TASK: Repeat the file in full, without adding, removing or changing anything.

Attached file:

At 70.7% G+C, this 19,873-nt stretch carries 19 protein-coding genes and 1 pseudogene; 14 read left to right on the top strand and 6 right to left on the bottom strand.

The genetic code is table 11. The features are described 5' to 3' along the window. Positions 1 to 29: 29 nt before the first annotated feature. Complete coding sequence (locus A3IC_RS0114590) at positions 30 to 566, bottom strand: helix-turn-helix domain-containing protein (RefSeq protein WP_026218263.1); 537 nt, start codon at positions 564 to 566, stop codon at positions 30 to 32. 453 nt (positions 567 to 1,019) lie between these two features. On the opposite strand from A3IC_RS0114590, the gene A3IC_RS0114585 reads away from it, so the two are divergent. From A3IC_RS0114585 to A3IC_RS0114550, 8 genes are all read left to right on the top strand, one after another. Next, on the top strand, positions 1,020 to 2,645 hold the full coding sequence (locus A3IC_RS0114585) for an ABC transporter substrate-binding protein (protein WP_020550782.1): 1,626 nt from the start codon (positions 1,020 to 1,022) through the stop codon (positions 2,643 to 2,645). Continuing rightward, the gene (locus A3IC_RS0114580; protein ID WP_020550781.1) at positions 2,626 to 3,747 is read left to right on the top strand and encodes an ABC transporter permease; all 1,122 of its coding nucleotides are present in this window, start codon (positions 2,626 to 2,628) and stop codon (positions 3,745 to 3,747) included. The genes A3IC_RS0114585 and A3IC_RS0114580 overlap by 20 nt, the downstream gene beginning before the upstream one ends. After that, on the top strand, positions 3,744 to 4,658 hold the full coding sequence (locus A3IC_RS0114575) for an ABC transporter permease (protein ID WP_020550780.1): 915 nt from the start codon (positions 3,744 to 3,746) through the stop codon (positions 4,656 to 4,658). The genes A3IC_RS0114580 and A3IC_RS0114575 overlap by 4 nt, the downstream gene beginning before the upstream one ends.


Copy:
At 70.7% G+C, this 19,873-nt stretch carries 19 protein-coding genes and 1 pseudogene; 14 read left to right on the top strand and 6 right to left on the bottom strand.

The genetic code is table 11. The features are described 5' to 3' along the window. Positions 1 to 29: 29 nt before the first annotated feature. Complete coding sequence (locus A3IC_RS0114590) at positions 30 to 566, bottom strand: helix-turn-helix domain-containing protein (RefSeq protein WP_026218263.1); 537 nt, start codon at positions 564 to 566, stop codon at positions 30 to 32. 453 nt (positions 567 to 1,019) lie between these two features. On the opposite strand from A3IC_RS0114590, the gene A3IC_RS0114585 reads away from it, so the two are divergent. From A3IC_RS0114585 to A3IC_RS0114550, 8 genes are all read left to right on the top strand, one after another. Next, on the top strand, positions 1,020 to 2,645 hold the full coding sequence (locus A3IC_RS0114585) for an ABC transporter substrate-binding protein (protein WP_020550782.1): 1,626 nt from the start codon (positions 1,020 to 1,022) through the stop codon (positions 2,643 to 2,645). Continuing rightward, the gene (locus A3IC_RS0114580; protein ID WP_020550781.1) at positions 2,626 to 3,747 is read left to right on the top strand and encodes an ABC transporter permease; all 1,122 of its coding nucleotides are present in this window, start codon (positions 2,626 to 2,628) and stop codon (positions 3,745 to 3,747) included. The genes A3IC_RS0114585 and A3IC_RS0114580 overlap by 20 nt, the downstream gene beginning before the upstream one ends. After that, on the top strand, positions 3,744 to 4,658 hold the full coding sequence (locus A3IC_RS0114575) for an ABC transporter permease (protein ID WP_020550780.1): 915 nt from the start codon (positions 3,744 to 3,746) through the stop codon (positions 4,656 to 4,658). The genes A3IC_RS0114580 and A3IC_RS0114575 overlap by 4 nt, the downstream gene beginning before the upstream one ends.